Performance Perspective: Analysis and insights in Molde FK’s academy system
Performance Perspective is an online series brought to you by SciSports that puts the spotlight on industry-leading analysts and key decision-makers within professional football.
Within the performance analysis field, the industry has faced a number of era-defining changes in the past decade. A rise in data-driven analysis has helped streamline processes in a highly demanding profession that requires accuracy and attention to detail.
Throughout this series, we will be talking to people within the football industry who have a background in performance analysis.
In the latest post of Performance Perspective, we sit down with Eric Laurie who is Performance Analyst and Academy Coach at Molde FK. He talks about his coaching career, challenges within the academy set-up and much more.
BECOMING AN ACADEMY COACH
Laurie originally started his coaching career in the United States of America after having his playing career cut short due to injury. Since moving to Norway in 2012 and taking up a role with Molde FK two years later, he has been heavily involved in the club’s academy structure and now heads up the organisation’s performance analysis department.
“As many coaches do, I began my coaching career when I had to stop playing due to injury. After coaching at a college program in the United States for a few years, I moved to Norway and have been working at Molde FK since 2014.
“My current role is Head of Academy Performance Analysis and U17 Assistant Coach at Molde. Focusing on the analysis side, my role includes providing the coaching staff of various teams with bespoke analysis including pre-match, post-match, opposition, individual and best practice.
Looking towards the future, Laurie admits that it is hard to set definitive targets in such a fast-moving environment. However, he does mention how much of a factor that fulfillment and purpose can play in his current role.
“Setting any concrete or detailed ambitions is not so easy, but I try my best to have an impact on the people and players I work with, and would like to impact the game as much as I can at the highest levels I can reach.”
KEY ELEMENTS IN PERFORMANCE ANALYSIS
Within his current role at Molde FK, Laurie is essentially responsible for all things performance analysis within the club’s academy. This includes all elements of performance from pre-match preparation to post-match evaluation and ensuring that coaching staff have all the required tools to succeed with the players.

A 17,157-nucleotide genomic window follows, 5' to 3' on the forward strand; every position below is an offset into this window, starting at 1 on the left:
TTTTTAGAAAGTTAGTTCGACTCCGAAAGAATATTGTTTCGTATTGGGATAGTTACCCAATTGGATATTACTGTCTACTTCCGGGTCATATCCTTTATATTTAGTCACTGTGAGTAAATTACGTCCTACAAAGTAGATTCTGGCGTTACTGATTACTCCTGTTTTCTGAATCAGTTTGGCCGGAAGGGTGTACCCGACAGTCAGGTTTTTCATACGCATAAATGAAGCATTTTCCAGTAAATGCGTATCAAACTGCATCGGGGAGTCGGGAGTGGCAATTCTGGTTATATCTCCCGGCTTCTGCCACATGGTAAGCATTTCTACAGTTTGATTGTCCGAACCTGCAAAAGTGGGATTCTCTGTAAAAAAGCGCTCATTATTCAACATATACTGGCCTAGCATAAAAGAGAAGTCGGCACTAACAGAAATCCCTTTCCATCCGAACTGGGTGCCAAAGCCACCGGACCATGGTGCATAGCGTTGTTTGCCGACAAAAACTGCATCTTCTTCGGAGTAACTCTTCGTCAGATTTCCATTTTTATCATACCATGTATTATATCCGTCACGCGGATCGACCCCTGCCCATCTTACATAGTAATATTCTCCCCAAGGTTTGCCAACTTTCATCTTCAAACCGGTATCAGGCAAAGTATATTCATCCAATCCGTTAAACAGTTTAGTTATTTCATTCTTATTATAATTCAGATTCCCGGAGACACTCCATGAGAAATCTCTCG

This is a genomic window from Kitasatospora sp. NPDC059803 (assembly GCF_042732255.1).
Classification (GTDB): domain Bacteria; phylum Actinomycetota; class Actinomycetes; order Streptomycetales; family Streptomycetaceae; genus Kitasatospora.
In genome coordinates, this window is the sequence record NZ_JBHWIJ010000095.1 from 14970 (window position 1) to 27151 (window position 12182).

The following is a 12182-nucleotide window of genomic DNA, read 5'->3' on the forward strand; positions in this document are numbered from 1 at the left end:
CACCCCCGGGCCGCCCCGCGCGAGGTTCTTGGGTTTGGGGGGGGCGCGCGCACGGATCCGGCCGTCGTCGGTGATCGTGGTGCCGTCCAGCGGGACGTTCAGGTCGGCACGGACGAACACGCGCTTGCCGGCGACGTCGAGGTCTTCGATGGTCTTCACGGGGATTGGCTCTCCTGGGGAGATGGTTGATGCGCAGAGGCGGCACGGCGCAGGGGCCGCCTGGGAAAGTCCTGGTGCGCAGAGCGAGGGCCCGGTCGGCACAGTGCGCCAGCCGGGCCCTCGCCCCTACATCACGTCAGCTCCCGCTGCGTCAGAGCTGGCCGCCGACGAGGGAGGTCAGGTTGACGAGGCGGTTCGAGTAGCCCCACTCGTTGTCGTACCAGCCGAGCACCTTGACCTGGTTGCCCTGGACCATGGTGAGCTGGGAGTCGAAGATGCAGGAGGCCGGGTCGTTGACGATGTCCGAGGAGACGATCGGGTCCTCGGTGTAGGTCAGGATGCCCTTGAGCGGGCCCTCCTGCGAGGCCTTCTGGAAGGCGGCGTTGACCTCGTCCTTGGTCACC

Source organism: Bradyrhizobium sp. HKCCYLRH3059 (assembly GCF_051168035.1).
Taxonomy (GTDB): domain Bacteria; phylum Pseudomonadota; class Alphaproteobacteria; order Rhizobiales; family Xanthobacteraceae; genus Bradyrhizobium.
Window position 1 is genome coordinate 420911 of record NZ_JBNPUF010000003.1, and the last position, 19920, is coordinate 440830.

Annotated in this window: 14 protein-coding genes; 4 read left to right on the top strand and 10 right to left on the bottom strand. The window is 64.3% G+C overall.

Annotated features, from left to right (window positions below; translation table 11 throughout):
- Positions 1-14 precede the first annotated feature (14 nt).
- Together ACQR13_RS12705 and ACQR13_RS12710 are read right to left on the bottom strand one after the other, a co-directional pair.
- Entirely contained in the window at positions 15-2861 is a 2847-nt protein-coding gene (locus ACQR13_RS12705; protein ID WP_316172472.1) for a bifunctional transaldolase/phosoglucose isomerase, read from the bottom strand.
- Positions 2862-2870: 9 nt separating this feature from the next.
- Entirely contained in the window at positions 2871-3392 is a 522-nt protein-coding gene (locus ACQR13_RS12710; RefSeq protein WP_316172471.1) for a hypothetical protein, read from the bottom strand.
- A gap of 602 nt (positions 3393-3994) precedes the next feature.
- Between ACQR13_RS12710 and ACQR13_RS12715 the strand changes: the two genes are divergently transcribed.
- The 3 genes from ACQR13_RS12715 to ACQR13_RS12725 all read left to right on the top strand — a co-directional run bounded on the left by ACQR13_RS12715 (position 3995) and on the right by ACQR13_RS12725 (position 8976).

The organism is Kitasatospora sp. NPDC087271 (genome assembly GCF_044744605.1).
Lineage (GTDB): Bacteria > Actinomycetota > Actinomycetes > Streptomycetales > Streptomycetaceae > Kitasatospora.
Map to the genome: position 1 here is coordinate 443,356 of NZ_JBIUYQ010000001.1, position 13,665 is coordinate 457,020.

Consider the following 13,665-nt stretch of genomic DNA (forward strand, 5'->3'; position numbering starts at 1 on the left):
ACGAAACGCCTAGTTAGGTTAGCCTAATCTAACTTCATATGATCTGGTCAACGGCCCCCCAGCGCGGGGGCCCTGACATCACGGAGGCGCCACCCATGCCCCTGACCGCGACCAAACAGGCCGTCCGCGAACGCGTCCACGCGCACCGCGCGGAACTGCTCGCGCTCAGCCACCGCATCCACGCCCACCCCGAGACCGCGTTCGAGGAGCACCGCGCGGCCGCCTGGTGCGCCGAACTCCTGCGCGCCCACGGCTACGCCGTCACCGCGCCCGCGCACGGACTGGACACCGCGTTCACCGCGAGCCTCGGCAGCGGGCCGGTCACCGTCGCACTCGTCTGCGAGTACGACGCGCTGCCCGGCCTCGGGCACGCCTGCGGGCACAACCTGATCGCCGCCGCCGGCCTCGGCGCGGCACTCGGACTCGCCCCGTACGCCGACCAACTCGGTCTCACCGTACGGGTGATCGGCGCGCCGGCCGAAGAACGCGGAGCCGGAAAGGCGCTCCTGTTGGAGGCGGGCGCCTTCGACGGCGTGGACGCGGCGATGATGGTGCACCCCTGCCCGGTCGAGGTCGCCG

As with most elements of professional sport, there is always an ever-changing outlook to how methods and practices should be carried out. Like Laurie describes here, performance analysis has seen a number of changes in recent years.
“There is no question that the role of performance analysis has greatly changed for the better over the last decade. The use of video analysis as well as its importance will only continue to impact the game at the highest levels, in addition to growing in the lower levels as well in my opinion.”
“It is extremely important that both the coaches and analysts are thinking about the game in the same way. That might differ from coach to coach but the role of the analyst is to know that. The use of a common language and terminology is crucial in this aspect.”
Added to those important elements of performance analysis, Laurie points out that there are key points in communication that are non-negotiable in a professional football environment.
“Effective analysis needs to be concise. Oversharing will make players and coaches lose focus and uninterested in the messages you are trying to relay. I also tend to focus more on the positives and less on the negatives when analysing performance.”
INNOVATION IN PROFESSIONAL SPORT
As someone who has been within the professional environment for a number of years, Laurie is starting to gain lots of experience that can be drawn upon. Looking towards the future, he explains how always innovating in daily processes is key to success in the role.
“You can never be comfortable with the work you do as there will almost always be a way to improve it. Whether it is deliverance, workflow or simply your knowledge and understanding of the game.
“Data analysis is a hot topic in recent times. Data can not replace our own personal perceptions in my opinion, but it can help to shape and also aid our analysis. I think a balance of both can be useful. Unfortunately at this point data does not play a huge part in my current work, though that is something I have been looking to improve on and innovate.”
BUILDING A COACHING PLATFORM ONLINE
Over the last year or so, Laurie has been a growing voice within the online football community. He has mainly passed on expertise and shared experiences to aspiring coaches and analysts through coaching materials, theoretical concepts and more.
When asked what makes this type of work so effective and stimulating, Laurie explained how there are key components to always consider alongside a passion for what you are doing.
“Communication is extremely important for successfully relaying the messages from analysis to coaching. Without this, the analysis done is almost worthless if it is not clearly communicated. Content that I create and share online is strictly personal and stuff I share with the public, I would never let my private and public work overlap.
“When I started sharing public work online, it was mainly as a way to learn and teach myself. Testing out different ideas and seeing if they hold up. I have since been able to speak with a lot of different people who have been an inspiration to me and the learning, evolving and sharing becomes a continuous circle.”
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